By Shayna Jacobs
MANHATTAN SUPREME COURT — The city cannot release the names of thousands of city teachers whose performances were rated in a Department of Education assessment until the matter is argued in court next month, a Manhattan judge ordered Thursday.
The ruling came after an emergency lawsuit was filed by the teachers union in an attempt to block the DOE from releasing "Teacher Data Reports" evaluating individual teacher performance.
The DOE apparently planned to provide the New York Post and other publications with the full reports on Thursday, but the city instead consented to delaying the release of the records after a private conference between city and UFT lawyers with Manhattan Supreme Court Judge Cynthia Kern on Thursday afternoon.
Arguments in the case were set for Nov. 24, after which the judge may make a final ruling on the release of the teachers' names.
The city may still release a version of the reports — with names redacted — as soon as Friday, a lawyer for the city said after the closed-door conference.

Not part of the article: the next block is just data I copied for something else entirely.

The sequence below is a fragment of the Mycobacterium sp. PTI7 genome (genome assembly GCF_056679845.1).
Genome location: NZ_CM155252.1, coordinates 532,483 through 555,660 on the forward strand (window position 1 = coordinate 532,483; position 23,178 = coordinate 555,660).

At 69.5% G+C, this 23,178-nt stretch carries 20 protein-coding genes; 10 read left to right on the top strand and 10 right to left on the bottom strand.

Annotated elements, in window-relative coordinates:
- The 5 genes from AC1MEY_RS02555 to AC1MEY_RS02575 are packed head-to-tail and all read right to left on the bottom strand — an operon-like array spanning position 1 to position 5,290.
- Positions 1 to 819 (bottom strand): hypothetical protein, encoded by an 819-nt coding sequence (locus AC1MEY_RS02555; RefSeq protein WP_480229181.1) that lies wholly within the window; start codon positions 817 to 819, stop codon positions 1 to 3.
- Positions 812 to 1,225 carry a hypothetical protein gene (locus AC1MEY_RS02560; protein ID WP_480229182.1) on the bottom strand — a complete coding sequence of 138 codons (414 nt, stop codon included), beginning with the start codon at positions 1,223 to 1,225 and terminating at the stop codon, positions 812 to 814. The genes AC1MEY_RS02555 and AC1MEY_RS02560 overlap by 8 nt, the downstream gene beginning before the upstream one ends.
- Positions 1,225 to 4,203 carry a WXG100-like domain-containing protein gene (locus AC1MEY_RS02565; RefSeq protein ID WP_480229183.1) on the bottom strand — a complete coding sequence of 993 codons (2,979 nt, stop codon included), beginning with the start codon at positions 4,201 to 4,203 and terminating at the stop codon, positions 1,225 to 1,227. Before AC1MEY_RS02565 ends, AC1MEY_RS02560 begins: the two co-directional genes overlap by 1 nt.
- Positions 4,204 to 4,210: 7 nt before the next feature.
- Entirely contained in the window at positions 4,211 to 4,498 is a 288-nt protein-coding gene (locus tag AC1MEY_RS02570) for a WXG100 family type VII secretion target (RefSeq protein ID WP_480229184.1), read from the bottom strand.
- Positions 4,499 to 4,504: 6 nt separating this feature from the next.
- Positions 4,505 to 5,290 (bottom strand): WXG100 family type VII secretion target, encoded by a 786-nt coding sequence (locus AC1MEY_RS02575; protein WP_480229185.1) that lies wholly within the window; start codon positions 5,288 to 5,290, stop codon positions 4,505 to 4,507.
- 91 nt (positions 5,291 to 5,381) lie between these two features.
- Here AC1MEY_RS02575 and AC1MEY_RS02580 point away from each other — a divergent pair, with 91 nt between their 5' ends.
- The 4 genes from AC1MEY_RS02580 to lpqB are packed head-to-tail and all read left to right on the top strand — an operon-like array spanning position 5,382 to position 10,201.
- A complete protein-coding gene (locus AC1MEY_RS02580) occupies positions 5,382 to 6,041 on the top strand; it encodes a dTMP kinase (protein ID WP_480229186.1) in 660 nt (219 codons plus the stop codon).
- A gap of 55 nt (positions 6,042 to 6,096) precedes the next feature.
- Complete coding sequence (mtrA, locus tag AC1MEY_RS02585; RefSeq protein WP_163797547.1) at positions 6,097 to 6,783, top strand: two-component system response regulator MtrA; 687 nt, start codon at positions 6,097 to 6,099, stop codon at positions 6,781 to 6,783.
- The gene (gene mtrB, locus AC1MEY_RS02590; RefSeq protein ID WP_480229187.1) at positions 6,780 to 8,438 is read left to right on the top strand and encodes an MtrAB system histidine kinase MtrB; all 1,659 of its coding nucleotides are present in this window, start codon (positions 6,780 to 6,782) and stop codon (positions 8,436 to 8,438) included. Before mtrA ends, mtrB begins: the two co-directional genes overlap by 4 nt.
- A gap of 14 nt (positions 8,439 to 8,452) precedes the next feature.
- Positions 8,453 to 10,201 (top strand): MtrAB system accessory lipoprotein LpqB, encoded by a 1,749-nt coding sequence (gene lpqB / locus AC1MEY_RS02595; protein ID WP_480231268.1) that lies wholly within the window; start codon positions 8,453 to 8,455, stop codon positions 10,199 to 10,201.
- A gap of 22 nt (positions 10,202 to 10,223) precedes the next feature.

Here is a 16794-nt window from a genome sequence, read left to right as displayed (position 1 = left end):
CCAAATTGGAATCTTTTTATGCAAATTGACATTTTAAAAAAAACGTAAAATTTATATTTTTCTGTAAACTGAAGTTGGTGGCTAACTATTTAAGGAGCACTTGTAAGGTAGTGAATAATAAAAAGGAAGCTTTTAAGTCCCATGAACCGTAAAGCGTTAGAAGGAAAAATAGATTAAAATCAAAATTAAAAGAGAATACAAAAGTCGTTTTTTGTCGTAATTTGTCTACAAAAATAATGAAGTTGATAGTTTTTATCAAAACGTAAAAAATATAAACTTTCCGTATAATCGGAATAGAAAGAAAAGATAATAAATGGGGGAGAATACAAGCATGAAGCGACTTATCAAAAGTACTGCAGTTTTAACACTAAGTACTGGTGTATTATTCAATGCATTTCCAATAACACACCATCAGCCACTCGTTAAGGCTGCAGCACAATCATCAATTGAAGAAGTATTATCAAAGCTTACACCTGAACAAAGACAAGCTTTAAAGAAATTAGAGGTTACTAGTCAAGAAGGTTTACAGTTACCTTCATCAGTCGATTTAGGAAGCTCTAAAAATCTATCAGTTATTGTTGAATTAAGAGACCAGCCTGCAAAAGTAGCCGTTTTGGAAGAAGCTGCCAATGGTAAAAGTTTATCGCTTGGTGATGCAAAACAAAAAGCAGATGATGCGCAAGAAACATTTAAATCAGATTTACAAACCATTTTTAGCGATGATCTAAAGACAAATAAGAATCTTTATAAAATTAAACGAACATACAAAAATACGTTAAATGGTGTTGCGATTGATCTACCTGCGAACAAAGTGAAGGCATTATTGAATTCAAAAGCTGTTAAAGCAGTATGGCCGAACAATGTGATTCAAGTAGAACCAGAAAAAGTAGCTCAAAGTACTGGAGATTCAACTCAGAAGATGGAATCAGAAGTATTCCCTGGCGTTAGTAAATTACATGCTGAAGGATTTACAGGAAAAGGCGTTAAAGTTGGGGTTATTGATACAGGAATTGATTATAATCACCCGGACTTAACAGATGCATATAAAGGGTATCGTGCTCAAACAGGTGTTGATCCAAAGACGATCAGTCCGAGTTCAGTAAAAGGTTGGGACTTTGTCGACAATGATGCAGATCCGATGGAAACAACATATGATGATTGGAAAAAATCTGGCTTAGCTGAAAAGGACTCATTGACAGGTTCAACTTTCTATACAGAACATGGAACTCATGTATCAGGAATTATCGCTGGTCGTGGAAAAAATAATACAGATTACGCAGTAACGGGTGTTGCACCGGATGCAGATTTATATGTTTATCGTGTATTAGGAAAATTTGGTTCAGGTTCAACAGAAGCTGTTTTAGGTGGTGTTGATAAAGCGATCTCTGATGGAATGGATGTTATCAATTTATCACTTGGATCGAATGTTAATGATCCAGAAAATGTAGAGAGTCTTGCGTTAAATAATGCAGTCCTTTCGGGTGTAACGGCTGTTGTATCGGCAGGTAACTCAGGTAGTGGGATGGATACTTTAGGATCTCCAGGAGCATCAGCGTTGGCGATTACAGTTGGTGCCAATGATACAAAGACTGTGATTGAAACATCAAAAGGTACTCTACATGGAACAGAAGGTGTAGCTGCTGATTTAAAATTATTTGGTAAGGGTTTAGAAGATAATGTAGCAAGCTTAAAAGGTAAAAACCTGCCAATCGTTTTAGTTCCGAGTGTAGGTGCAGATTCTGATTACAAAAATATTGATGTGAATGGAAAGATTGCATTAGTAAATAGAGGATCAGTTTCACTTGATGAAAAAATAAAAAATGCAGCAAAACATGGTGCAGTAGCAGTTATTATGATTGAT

"[Friday] we'll know whether something will be released immediately or whether there will be further discussion," said Jesse Levine an attorney for the city.
The UFT adamantly opposes the release of the names, claiming the data has proven to be "misleading" and "unreliable."
The petition filed Thursday seeks to "prevent [the city] from improperly violating the personal privacy" of teachers and "likely irreparably damaging" their reputations, the suit says.
"When you are saying that this is a judgment of [teachers] you have to say what is reliable and what is not," UFT President Michael Mulgrew told reporters at a press conference Thursday.